The Ledger: Accounting for Failure in Afghanistan
David Kilcullen, Greg Mills, foreword by Rory Stewart

Paperback | Dec 2021 | Hurst Publishers | 9781787386952 | 140pp | 190x126mm | GEN | AUD$29.99, NZD$34.99

'These things happened. They were glorious and they changed the world,' said Charlie Wilson of America's role in supporting the mujahideen against the Soviet Union. 'And then we fucked up the endgame.' The scandal-prone US Congressman lamented the absence of support for Afghanistan after that war, a vacuum which the Taliban and Osama bin Laden would fill.

The Ledger identifies and assesses the failures of the West's approach to Afghanistan after 9/11 - military, diplomatic, political and developmental. For Afghans, the war is not over because the West has declared it so, and neither will its geo-political effects simply disappear along with the last of NATO forces. Afghanistan remains connected to the world through communications and the networks of the last twenty years.

The Ledger also considers these lessons for the benefit of future, similar peacebuilding missions in Africa and elsewhere. Dr David Kilcullen and Dr Greg Mills are uniquely placed to reflect backwards and forwards on the Afghan conflict, having worked with the international mission as advisers and within the Arg. Both have considerable experience of counter-insurgency and stability operations elsewhere, in Latin America, Asia and across Africa. There is plenty of blame to go around, as this book shows, in the attempts to bring peace to Afghanistan after 9/11. The signs of the collapse had been there for a long-time, mostly conveniently ignored as they were ill-suited to the political narrative of 'we're making progress' and then, as the deadline drew closer, 'mission accomplished'.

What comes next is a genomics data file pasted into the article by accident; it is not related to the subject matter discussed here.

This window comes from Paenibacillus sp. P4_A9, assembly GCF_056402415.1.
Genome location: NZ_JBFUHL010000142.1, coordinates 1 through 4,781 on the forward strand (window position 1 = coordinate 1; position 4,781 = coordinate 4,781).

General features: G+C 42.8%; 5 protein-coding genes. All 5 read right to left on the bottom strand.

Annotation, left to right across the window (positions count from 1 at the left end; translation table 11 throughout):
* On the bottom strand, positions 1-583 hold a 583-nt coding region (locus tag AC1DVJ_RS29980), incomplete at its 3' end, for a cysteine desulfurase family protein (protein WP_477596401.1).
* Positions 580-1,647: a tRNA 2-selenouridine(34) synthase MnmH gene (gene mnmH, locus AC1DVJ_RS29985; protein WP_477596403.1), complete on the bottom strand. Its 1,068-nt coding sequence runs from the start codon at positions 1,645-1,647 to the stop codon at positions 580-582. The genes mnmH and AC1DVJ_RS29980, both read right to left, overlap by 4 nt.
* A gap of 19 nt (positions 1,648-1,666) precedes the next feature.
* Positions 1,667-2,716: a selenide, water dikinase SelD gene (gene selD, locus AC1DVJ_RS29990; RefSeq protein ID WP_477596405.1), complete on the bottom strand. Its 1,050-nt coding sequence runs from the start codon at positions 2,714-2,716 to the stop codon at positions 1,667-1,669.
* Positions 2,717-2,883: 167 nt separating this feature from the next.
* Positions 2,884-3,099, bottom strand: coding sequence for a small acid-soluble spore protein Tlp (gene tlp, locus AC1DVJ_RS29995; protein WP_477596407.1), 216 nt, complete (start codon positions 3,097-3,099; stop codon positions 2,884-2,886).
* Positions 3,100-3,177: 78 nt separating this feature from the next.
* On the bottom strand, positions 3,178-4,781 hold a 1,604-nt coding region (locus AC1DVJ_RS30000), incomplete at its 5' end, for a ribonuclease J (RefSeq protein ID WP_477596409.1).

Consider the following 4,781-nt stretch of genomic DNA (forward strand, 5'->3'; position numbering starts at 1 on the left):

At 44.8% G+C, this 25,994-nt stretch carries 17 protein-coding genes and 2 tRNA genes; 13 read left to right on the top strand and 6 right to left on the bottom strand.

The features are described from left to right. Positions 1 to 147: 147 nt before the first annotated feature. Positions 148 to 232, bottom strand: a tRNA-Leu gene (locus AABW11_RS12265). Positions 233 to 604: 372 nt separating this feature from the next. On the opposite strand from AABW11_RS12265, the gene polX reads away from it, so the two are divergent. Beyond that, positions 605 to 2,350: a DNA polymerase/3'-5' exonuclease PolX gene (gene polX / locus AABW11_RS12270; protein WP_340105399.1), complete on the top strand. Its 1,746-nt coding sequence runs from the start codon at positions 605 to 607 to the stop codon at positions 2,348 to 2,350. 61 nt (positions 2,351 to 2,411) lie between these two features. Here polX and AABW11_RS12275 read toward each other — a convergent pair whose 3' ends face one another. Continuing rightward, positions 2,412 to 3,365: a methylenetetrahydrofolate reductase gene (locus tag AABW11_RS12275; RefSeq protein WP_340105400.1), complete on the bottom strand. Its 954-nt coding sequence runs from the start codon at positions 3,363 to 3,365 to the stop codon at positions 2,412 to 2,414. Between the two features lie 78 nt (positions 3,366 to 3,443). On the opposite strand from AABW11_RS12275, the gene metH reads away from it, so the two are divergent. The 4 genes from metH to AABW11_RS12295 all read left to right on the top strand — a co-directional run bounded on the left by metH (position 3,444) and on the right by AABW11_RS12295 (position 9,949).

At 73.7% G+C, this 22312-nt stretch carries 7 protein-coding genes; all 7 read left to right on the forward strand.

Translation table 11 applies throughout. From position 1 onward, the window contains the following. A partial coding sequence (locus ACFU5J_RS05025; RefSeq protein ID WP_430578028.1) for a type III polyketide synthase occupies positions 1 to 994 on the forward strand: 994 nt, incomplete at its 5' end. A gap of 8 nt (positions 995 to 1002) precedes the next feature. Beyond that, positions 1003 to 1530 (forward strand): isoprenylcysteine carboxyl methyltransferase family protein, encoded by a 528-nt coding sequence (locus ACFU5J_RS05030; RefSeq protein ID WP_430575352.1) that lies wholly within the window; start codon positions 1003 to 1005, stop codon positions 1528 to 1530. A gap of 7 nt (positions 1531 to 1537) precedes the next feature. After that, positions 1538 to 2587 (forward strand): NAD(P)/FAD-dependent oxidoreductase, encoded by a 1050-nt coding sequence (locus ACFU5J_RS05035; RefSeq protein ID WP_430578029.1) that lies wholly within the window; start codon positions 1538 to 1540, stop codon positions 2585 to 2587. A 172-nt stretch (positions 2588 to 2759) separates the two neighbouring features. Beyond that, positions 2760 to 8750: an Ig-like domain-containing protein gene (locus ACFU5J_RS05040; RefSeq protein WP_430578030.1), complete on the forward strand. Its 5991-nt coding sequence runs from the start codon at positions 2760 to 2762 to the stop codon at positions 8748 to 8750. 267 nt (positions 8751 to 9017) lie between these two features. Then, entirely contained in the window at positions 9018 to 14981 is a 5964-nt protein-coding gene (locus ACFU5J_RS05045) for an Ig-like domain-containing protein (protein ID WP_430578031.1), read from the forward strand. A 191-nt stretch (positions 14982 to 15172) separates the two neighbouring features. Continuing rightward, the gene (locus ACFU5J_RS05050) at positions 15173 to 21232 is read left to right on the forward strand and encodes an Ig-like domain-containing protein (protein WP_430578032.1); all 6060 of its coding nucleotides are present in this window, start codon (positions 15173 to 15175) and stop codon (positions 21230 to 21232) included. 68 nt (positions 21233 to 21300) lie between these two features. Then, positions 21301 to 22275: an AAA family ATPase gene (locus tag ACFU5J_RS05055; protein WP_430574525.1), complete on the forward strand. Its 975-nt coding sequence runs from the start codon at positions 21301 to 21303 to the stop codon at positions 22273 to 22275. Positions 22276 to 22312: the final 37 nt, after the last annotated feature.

In understanding why and where the failure took place, The Ledger warns against the eternal human curse in believing that we can be an exception to all that precedes us. Whatever the desire to avoid future military and diplomatic 'quagmires', the reality is that politicians will not always follow that advice, nor can these crises always be avoided.